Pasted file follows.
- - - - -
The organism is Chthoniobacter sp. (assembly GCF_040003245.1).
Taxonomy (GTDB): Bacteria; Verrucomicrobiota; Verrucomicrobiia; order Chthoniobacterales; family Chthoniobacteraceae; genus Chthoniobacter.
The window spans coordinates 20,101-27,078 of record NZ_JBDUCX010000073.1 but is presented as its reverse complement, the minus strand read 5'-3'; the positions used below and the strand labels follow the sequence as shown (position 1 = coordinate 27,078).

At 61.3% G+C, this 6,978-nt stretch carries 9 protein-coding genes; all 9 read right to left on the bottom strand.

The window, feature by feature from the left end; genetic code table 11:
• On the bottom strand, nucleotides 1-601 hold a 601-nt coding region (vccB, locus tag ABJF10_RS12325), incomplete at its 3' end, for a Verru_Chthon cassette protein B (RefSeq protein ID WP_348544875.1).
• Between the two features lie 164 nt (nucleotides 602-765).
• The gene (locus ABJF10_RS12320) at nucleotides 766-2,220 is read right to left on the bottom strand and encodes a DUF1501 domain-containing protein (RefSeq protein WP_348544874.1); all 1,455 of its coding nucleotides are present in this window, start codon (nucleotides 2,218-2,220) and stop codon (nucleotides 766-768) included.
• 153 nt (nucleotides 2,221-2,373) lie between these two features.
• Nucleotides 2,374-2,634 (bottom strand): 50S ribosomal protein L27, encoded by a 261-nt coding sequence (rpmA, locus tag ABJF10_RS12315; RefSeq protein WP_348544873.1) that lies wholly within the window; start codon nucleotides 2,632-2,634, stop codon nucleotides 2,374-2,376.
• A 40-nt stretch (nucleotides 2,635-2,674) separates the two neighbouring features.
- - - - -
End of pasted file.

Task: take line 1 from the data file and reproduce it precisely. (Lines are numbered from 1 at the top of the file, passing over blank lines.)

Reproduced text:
The organism is Chthoniobacter sp. (assembly GCF_040003245.1).